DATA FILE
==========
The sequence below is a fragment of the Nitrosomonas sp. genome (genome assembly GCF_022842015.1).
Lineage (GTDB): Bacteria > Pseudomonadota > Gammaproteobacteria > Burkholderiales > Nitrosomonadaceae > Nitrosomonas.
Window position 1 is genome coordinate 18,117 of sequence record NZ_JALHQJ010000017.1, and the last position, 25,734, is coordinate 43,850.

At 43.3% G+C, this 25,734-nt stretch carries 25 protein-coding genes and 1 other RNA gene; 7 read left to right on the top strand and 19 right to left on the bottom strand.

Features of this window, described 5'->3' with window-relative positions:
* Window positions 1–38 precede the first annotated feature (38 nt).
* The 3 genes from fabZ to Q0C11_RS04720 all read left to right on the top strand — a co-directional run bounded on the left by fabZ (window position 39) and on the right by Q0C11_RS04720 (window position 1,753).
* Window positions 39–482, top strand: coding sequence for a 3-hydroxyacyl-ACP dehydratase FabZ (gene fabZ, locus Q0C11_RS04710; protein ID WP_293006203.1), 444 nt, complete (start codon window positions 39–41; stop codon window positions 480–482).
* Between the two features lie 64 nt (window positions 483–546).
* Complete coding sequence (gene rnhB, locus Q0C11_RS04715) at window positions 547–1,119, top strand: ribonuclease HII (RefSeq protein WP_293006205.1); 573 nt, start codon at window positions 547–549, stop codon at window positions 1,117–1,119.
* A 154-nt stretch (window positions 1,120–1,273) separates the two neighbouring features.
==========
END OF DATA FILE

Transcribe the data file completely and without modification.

The sequence below is a fragment of the Nitrosomonas sp. genome (genome assembly GCF_022842015.1).
Lineage (GTDB): Bacteria > Pseudomonadota > Gammaproteobacteria > Burkholderiales > Nitrosomonadaceae > Nitrosomonas.
Window position 1 is genome coordinate 18,117 of sequence record NZ_JALHQJ010000017.1, and the last position, 25,734, is coordinate 43,850.

At 43.3% G+C, this 25,734-nt stretch carries 25 protein-coding genes and 1 other RNA gene; 7 read left to right on the top strand and 19 right to left on the bottom strand.

Features of this window, described 5'->3' with window-relative positions:
* Window positions 1–38 precede the first annotated feature (38 nt).
* The 3 genes from fabZ to Q0C11_RS04720 all read left to right on the top strand — a co-directional run bounded on the left by fabZ (window position 39) and on the right by Q0C11_RS04720 (window position 1,753).
* Window positions 39–482, top strand: coding sequence for a 3-hydroxyacyl-ACP dehydratase FabZ (gene fabZ, locus Q0C11_RS04710; protein ID WP_293006203.1), 444 nt, complete (start codon window positions 39–41; stop codon window positions 480–482).
* Between the two features lie 64 nt (window positions 483–546).
* Complete coding sequence (gene rnhB, locus Q0C11_RS04715) at window positions 547–1,119, top strand: ribonuclease HII (RefSeq protein WP_293006205.1); 573 nt, start codon at window positions 547–549, stop codon at window positions 1,117–1,119.
* A 154-nt stretch (window positions 1,120–1,273) separates the two neighbouring features.